The Triangulation is one of the most widely used techniques for processing data in qualitative research, as it contributes to raising the objectivity of the analysis of data and gain greater credibility on the facts.
What is to be delimited is not simply the occasional occurrence of something, but the traces of the social or cultural existence of something (whose significance we do not yet know) from its recurrence, that is, to differentiate or distinguish the chance of the evidence .
Hence the need to adhere to the following principles:
- Intrasubjectivity principle(related to reliability): This means that repeated appreciation or observation of the same answer by the same researcher must produce the same results).
- Principle of intersubjectivity: Which means that the repeated appreciation or observation of the same answer by different investigators must produce (more or less) the same data.
- Principle of validity: Which means that data must be obtained in such a way that legitimate inference can be made from the manifest level to the latent level.
- Principle of consistency and consistency:
- Repeat oriented study and / or observation acts to appreciate the results.
- Repetition of acts of appreciation by other people who observe the same phenomenon.
- Recurrence of studies of other materials (previous studies) linked to the referred object.
In essence, it consists of collecting data from different angles to compare and contrast them with each other, that is, perform a cross check between different data sources:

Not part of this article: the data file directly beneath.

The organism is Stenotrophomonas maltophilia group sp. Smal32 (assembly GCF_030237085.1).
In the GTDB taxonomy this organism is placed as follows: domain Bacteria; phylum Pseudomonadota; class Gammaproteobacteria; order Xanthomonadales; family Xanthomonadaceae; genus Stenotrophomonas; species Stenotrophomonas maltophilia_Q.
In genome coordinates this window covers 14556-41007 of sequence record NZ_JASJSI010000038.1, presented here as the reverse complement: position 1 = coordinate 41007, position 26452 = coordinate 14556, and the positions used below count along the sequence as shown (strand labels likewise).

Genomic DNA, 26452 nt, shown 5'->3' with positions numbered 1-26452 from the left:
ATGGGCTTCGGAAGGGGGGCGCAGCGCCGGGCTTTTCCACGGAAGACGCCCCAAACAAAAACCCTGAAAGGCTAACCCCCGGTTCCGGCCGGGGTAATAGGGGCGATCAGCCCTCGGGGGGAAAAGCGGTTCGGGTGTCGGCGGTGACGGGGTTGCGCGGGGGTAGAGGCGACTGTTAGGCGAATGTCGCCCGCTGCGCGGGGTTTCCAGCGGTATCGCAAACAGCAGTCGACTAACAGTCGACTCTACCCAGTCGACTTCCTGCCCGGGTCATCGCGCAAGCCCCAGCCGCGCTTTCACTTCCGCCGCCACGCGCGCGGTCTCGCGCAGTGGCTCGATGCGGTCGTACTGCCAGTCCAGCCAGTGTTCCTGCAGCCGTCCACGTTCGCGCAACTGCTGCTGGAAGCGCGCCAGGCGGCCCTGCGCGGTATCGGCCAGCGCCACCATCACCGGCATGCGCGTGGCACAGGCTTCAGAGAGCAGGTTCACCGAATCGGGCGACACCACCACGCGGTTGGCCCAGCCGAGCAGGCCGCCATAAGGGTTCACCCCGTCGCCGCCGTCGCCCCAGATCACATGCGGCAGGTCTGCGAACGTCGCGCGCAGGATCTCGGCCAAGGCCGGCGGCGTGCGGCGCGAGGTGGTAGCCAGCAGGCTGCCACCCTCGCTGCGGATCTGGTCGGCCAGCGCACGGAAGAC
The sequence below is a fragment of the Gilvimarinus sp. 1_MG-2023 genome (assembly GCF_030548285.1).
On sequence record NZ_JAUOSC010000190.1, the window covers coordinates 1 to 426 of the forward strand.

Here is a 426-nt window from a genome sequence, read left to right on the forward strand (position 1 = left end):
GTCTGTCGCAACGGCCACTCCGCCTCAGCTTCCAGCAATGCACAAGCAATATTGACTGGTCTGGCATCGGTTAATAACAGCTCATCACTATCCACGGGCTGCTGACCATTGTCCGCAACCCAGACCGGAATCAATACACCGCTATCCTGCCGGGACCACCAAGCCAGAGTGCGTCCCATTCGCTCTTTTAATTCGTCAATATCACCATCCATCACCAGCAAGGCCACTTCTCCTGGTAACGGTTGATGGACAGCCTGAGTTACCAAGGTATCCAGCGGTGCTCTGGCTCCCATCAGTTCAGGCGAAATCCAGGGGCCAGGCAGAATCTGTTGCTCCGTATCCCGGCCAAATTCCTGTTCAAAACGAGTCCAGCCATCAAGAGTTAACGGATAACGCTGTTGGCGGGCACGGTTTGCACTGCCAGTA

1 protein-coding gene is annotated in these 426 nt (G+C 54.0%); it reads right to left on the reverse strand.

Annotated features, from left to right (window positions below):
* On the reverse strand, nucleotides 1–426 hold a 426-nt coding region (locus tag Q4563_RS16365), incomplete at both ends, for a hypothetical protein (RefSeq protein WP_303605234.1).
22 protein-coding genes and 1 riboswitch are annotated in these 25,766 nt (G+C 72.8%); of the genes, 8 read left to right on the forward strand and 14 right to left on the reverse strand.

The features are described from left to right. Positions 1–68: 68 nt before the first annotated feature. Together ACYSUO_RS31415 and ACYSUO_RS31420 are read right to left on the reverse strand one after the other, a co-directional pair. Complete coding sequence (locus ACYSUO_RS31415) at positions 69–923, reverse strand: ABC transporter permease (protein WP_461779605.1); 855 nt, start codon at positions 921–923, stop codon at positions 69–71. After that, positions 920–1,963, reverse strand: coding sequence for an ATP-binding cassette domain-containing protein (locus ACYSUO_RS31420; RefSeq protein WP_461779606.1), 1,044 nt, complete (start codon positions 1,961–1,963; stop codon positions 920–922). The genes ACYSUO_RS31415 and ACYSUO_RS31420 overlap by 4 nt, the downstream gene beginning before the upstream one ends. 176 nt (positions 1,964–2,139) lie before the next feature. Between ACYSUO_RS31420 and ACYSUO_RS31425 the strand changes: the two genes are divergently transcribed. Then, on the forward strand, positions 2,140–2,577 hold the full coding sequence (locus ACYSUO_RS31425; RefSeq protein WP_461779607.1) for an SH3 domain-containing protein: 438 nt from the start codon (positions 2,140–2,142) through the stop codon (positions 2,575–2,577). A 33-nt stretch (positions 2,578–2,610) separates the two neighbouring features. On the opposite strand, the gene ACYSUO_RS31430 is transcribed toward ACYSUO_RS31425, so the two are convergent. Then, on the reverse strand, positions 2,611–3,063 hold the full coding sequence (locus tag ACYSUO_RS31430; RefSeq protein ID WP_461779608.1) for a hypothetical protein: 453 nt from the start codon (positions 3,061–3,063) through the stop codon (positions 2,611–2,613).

- Between people;
- Between instruments;
- Between documents;
- Between theories;
- Between methods;
- Combination of them.
Therefore, different types of triangulation can be used, examples of which are:
- Triangulation of sourcesor collected information from various sources: from teachers, students, parents, materials, documents, etc .;
- Triangulation of evaluatorsor studies by different subjects (researchers, observers, actors, etc.);
- Methodological triangulation(different methods and techniques, or use of various methodological strategies (quantitative or qualitative).
- Temporal triangulation; what supposes the study in different moments and circumstances.
- Spatial triangulation; or carrying out the study in different regions, neighborhoods, cultures or places in the center (classroom, patio, library).
- ‘ Theoretical triangulation.